Does involvement in community-based projects improve medical students' research capability?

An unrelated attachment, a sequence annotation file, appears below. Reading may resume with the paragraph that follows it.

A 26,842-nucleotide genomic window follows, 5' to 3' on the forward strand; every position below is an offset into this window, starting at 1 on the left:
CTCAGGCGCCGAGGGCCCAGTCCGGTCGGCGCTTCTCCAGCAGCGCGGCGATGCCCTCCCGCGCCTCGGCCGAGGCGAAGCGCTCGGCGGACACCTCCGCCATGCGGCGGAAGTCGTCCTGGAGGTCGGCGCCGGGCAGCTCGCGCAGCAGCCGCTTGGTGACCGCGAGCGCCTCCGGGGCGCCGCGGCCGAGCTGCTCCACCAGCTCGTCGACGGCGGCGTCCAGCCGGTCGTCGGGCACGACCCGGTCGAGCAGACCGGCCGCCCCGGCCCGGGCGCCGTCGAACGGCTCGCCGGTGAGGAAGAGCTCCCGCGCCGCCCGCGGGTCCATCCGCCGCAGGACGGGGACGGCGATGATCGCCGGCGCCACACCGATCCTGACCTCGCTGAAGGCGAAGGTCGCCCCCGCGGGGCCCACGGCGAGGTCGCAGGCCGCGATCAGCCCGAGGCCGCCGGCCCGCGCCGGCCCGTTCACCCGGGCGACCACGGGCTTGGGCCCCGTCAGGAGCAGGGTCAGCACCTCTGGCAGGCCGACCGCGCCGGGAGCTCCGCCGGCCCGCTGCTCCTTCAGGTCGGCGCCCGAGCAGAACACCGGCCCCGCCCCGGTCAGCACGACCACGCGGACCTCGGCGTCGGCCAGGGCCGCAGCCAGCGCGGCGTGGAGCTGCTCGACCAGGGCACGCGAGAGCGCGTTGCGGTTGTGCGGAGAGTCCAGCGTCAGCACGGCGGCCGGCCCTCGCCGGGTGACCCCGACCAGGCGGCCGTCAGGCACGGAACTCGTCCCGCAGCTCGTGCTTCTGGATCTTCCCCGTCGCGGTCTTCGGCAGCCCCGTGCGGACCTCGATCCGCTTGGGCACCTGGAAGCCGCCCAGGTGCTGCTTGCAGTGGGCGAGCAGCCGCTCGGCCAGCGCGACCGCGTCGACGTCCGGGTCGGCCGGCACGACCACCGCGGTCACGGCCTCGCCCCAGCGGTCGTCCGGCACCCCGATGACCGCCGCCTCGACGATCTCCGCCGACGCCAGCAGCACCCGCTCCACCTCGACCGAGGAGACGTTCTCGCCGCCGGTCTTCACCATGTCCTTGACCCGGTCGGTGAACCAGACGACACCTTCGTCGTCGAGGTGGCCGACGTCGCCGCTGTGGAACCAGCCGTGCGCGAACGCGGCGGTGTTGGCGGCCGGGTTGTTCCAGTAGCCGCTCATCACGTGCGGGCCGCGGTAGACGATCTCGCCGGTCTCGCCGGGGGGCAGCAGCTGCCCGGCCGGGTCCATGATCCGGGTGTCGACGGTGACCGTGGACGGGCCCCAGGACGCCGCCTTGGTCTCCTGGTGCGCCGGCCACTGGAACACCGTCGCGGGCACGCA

Background: Medical students at the University of Wollongong undertake a community-based research project during their year-long rural/regional clinical placement. This allows students to put into practice their prior learning in critical analysis of relevant literature while introducing broad principles of research methods and interpretation. We evaluated the research capability of students before and after conducting their research project. Summary of work: Students were guided to design projects relevant to their own and community interests. Research capability across two cohorts, encompassing 150 projects, was determined with respect to: writing a research protocol, use and interpretation of the literature; research methods; and results, using the “Research spider” selfassessment tool (Smith et al, Primary Health Care Res Devel; 2002; 3:139–140). Summary of results: Students improved in nine of ten aspects of research assessed in the research spider. These included: defining a research question: presenting; and writing a report. Capacity to apply for research funding did not improve. Conclusions: The research projects engaged the students, stimulated them to think about research issues in rural and regional Australia, and measurably improved their research capability. Take-home messages: Practical involvement in a research project develops authentic learning and improves the research capability of future medical practitioners.